Is teaching your back-up?

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Anastasia Miari – student blogger

Teaching, for a lot of us, is a back up. If all else fails, then teach, right? If this is your mindset, maybe you should consider taking part in the Student Associates Scheme, as I did for three weeks this summer.

Along with a great number of students, before this summer I thought that teaching would be a brilliant fall back if my acting/ journalism/TV-producing career doesn’t exactly go to plan. Lets face it, the country’s not getting any richer and jobs aren’t exactly being handed out willy nilly. So, I decided that I’d see if teaching was actually for me.

The Student Associates Scheme is organised by The University of Manchester in association with TDA for university students with an interest in a career in teaching. It consists of five different workshops/training days in Special Needs Education, Behaviour Management, Lesson Planning, Ethnicity and Diversity and Widening Participation. These training days give a real insight into what the three-week placement will involve and also prepare you for any possible challenges you may face during placement.

After taking part in the workshops, you are assigned a school in the Manchester region (I organised my own placement at home but if you’re going to do this, you need to get it sorted fast.) The placement takes place from mid June for three weeks. I was a little disconcerted at the thought of having to do homework during my long awaited break from academia (I had to fill in daily logbooks reflecting on my progress) but to be honest, it really wasn’t that much work and I did get record of my achievement as well as £600… Oh yes, I forgot to mention you get paid.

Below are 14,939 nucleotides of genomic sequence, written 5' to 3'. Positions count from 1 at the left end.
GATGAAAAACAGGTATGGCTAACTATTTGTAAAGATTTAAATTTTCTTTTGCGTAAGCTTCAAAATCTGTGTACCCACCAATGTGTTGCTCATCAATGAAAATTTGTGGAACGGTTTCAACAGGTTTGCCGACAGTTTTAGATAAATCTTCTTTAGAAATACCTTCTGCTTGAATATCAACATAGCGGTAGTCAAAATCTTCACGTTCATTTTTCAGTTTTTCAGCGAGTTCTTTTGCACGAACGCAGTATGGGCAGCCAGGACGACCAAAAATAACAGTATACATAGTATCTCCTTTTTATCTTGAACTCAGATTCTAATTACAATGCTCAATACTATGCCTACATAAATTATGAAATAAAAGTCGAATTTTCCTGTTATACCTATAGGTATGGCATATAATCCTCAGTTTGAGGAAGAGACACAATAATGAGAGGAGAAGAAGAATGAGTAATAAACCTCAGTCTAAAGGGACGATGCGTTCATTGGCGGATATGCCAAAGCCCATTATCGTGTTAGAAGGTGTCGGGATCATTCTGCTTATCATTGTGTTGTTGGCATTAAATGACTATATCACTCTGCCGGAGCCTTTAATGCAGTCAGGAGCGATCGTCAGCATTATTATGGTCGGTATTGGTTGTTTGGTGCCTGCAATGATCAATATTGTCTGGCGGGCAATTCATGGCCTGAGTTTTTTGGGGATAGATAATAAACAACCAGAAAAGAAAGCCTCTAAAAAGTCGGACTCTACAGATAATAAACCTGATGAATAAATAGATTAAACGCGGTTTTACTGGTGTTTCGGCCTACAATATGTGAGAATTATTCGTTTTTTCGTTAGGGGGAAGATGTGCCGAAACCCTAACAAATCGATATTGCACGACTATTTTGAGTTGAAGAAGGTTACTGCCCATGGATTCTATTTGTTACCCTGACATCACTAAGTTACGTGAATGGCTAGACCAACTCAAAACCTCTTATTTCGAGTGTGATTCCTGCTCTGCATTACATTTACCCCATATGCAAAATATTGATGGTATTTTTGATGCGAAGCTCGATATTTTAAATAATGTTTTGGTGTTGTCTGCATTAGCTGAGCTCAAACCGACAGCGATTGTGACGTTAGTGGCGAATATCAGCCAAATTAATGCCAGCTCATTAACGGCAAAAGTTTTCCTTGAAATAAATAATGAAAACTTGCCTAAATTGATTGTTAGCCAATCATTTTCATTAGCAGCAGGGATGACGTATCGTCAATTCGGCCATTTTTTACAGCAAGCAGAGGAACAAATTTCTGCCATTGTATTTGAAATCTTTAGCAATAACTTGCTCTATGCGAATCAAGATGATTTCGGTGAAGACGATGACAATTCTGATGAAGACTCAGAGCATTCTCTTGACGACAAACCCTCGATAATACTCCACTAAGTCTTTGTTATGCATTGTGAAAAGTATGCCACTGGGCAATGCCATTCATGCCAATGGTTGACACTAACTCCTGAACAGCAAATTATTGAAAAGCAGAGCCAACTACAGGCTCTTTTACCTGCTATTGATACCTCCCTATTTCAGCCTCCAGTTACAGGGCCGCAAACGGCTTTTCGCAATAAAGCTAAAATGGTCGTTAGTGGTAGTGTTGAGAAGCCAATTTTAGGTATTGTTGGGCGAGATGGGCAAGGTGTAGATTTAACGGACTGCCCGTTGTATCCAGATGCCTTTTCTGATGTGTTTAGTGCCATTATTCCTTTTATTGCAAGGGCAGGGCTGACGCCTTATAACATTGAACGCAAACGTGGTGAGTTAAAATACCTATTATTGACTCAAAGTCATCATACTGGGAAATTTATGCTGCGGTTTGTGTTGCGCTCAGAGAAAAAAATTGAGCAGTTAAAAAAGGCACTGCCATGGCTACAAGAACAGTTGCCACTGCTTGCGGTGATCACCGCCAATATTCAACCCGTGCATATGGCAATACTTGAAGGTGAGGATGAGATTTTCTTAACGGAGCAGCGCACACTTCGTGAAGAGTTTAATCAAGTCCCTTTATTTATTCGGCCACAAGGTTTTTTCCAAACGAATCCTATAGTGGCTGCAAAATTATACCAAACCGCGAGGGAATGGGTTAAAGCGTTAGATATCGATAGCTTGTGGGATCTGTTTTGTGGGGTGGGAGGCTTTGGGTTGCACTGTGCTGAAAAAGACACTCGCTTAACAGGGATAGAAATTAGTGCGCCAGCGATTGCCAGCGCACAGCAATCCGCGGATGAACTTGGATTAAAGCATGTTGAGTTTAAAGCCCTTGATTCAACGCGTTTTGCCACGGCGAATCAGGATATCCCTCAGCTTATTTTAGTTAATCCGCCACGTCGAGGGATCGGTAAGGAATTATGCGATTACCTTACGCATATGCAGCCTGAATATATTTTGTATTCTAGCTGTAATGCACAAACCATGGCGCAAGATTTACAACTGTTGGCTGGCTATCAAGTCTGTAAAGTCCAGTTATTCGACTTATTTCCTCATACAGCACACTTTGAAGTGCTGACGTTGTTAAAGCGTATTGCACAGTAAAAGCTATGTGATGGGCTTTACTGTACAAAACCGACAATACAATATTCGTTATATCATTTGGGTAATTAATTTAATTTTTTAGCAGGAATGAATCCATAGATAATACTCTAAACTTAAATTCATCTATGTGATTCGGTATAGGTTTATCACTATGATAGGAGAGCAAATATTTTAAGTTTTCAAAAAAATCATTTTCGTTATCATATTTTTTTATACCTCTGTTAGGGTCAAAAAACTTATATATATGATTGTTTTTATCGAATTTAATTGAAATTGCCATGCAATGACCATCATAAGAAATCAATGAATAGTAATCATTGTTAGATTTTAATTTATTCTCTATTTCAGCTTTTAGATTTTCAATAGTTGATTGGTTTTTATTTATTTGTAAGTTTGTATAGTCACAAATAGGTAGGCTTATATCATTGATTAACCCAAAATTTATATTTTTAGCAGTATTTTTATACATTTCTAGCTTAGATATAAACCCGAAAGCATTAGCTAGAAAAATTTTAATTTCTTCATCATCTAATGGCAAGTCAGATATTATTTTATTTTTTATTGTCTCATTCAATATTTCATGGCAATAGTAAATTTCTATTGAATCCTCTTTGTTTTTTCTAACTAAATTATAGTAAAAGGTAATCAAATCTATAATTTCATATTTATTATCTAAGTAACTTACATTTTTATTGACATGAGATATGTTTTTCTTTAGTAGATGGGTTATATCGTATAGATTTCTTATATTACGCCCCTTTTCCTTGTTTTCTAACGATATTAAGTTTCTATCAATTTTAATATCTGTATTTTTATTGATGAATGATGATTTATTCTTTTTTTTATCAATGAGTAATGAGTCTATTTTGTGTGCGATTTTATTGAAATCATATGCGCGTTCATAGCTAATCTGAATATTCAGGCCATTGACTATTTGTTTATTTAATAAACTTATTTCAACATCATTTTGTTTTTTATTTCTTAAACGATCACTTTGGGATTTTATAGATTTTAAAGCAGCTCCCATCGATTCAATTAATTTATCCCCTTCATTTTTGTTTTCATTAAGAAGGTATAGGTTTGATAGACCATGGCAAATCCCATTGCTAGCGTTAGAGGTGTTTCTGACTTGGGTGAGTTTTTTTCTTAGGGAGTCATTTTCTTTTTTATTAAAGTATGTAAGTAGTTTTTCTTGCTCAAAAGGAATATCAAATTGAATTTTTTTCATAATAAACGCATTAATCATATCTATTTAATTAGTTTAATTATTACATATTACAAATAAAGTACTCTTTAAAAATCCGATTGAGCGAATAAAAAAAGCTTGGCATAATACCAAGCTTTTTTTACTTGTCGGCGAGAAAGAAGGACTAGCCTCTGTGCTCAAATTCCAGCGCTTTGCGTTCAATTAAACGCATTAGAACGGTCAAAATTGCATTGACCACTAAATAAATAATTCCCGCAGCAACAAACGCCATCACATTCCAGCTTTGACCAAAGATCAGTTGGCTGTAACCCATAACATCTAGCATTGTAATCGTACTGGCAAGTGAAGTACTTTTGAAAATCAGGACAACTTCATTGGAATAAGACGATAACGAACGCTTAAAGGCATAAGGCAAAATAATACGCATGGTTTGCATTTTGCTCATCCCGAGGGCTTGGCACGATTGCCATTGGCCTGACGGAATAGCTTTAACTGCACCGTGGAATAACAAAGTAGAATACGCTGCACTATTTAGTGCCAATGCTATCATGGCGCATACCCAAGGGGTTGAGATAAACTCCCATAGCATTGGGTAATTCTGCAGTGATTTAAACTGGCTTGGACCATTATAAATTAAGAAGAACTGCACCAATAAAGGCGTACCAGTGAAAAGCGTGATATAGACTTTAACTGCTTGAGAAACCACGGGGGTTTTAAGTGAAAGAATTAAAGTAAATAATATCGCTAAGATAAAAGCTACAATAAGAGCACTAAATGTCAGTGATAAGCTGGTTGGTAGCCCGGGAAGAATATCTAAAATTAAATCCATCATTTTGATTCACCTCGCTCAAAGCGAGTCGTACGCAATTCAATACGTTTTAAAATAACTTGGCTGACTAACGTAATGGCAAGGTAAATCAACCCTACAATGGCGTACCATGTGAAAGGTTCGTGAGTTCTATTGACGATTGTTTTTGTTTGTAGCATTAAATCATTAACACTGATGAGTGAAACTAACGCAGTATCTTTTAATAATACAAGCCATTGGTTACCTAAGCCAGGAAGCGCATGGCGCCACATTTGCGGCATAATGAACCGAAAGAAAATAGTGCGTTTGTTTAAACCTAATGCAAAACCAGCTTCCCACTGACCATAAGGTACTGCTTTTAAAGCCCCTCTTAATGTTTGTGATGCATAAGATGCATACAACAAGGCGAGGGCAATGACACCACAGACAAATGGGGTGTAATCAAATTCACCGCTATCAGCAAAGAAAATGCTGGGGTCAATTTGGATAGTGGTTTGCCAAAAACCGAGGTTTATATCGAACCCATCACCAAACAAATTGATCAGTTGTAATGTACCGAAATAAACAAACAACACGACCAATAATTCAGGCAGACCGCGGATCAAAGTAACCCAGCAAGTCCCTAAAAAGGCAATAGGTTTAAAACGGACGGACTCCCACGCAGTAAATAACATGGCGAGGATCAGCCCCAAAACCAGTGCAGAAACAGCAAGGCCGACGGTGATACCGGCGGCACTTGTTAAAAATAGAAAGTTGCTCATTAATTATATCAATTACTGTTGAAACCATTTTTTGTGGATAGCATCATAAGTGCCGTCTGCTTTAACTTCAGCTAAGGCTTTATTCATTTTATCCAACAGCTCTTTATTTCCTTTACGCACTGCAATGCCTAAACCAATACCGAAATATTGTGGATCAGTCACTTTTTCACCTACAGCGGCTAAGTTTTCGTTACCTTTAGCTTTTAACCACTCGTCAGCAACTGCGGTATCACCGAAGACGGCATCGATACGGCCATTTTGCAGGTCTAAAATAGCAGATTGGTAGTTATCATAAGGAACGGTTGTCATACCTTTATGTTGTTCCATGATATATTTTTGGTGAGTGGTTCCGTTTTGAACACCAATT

So, could I manage hyperactive eight year-olds all learning to join their i’s and their t’s with biros for the first time? Or was it rowdy teenagers all eager to get one over on the non-teacher for popularity’s sake? I chose the teenagers.

After being interviewed, then attending the workshops I was keen to begin placement. Working as a drama teacher, I remembered my passion for my subject and felt I was achieving something by simply helping out. Even the naughty kids were enthusiastic and willing to get involved.

During placement, I worked with groups as well as individually and I taught whole lessons alone. I was worried about teaching my first lesson solo but it turned out I had nothing to worry about. After the lesson I even got an “Aw miss, you’re well better than Mr Veitch!”

The best thing about this work experience is that the whole process is made to be similar to how you would go about getting a job in teaching. After filling in an application, an interview ensues, then following the interview the workshops which in turn are followed by three weeks in which you actually immerse yourself in the role of a teacher.

Before this placement I thought that teaching would be a good back up plan; three challenging weeks and £600 later, I realise that teaching can’t just be a back up. A real enthusiasm and passion for your subject as well as a drive to disperse your knowledge is necessary. I don’t want to be a teacher unless I am a good one, and my placement with the SAS has made me see that I do have the potential to be a good teacher. PGCE after graduation has definitely become an option for me.

If you think teaching may be for you, I’d strongly advise you to take part. Applications and interviews are going on from now until February so get in there fast.

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One Response to Is teaching your back-up?

  1. Joe Heffer says:

    Thanks, this was an interesting post.

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